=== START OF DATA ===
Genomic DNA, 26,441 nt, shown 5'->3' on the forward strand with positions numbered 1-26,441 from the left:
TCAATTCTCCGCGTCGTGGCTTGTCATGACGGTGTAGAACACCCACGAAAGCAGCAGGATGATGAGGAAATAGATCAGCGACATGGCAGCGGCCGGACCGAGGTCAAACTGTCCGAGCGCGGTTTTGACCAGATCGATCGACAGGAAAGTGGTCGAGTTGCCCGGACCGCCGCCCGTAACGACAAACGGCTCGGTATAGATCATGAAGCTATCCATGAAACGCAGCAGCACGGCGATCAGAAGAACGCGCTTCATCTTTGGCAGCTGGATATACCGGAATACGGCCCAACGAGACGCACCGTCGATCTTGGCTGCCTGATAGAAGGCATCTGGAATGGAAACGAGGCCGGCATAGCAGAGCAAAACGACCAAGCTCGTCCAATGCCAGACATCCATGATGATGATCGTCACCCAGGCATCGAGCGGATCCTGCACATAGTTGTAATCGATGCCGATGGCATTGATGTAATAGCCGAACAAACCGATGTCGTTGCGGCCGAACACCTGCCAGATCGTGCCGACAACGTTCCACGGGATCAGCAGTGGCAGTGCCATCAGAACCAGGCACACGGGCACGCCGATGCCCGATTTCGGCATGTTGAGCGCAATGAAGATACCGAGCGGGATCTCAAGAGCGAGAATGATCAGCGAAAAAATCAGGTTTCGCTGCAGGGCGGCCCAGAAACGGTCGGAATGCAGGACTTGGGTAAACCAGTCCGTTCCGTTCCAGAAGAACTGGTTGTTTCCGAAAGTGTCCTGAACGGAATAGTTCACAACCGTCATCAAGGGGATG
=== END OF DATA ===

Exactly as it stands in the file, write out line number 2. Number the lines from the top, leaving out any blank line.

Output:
TCAATTCTCCGCGTCGTGGCTTGTCATGACGGTGTAGAACACCCACGAAAGCAGCAGGATGATGAGGAAATAGATCAGCGACATGGCAGCGGCCGGACCGAGGTCAAACTGTCCGAGCGCGGTTTTGACCAGATCGATCGACAGGAAAGTGGTCGAGTTGCCCGGACCGCCGCCCGTAACGACAAACGGCTCGGTATAGATCATGAAGCTATCCATGAAACGCAGCAGCACGGCGATCAGAAGAACGCGCTTCATCTTTGGCAGCTGGATATACCGGAATACGGCCCAACGAGACGCACCGTCGATCTTGGCTGCCTGATAGAAGGCATCTGGAATGGAAACGAGGCCGGCATAGCAGAGCAAAACGACCAAGCTCGTCCAATGCCAGACATCCATGATGATGATCGTCACCCAGGCATCGAGCGGATCCTGCACATAGTTGTAATCGATGCCGATGGCATTGATGTAATAGCCGAACAAACCGATGTCGTTGCGGCCGAACACCTGCCAGATCGTGCCGACAACGTTCCACGGGATCAGCAGTGGCAGTGCCATCAGAACCAGGCACACGGGCACGCCGATGCCCGATTTCGGCATGTTGAGCGCAATGAAGATACCGAGCGGGATCTCAAGAGCGAGAATGATCAGCGAAAAAATCAGGTTTCGCTGCAGGGCGGCCCAGAAACGGTCGGAATGCAGGACTTGGGTAAACCAGTCCGTTCCGTTCCAGAAGAACTGGTTGTTTCCGAAAGTGTCCTGAACGGAATAGTTCACAACCGTCATCAAGGGGATG